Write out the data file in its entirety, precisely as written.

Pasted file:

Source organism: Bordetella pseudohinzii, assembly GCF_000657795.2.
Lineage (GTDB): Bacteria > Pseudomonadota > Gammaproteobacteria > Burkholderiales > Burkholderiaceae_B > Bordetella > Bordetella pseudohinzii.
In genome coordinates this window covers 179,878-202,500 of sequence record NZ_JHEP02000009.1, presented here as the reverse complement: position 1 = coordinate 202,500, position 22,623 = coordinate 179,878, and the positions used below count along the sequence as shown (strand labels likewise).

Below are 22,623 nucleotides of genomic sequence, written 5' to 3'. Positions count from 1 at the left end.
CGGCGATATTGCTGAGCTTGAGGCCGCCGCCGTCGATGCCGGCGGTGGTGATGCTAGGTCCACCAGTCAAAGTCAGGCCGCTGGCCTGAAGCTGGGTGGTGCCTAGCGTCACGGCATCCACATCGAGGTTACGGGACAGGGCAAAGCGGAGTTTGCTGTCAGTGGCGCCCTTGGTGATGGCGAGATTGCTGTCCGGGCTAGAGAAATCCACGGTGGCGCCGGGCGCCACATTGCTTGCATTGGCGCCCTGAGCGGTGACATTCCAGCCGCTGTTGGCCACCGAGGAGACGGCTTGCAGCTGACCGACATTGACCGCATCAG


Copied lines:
Source organism: Bordetella pseudohinzii, assembly GCF_000657795.2.
Lineage (GTDB): Bacteria > Pseudomonadota > Gammaproteobacteria > Burkholderiales > Burkholderiaceae_B > Bordetella > Bordetella pseudohinzii.
In genome coordinates this window covers 179,878-202,500 of sequence record NZ_JHEP02000009.1, presented here as the reverse complement: position 1 = coordinate 202,500, position 22,623 = coordinate 179,878, and the positions used below count along the sequence as shown (strand labels likewise).

Below are 22,623 nucleotides of genomic sequence, written 5' to 3'. Positions count from 1 at the left end.
CGGCGATATTGCTGAGCTTGAGGCCGCCGCCGTCGATGCCGGCGGTGGTGATGCTAGGTCCACCAGTCAAAGTCAGGCCGCTGGCCTGAAGCTGGGTGGTGCCTAGCGTCACGGCATCCACATCGAGGTTACGGGACAGGGCAAAGCGGAGTTTGCTGTCAGTGGCGCCCTTGGTGATGGCGAGATTGCTGTCCGGGCTAGAGAAATCCACGGTGGCGCCGGGCGCCACATTGCTTGCATTGGCGCCCTGAGCGGTGACATTCCAGCCGCTGTTGGCCACCGAGGAGACGGCTTGCAGCTGACCGACATTGACCGCATCAG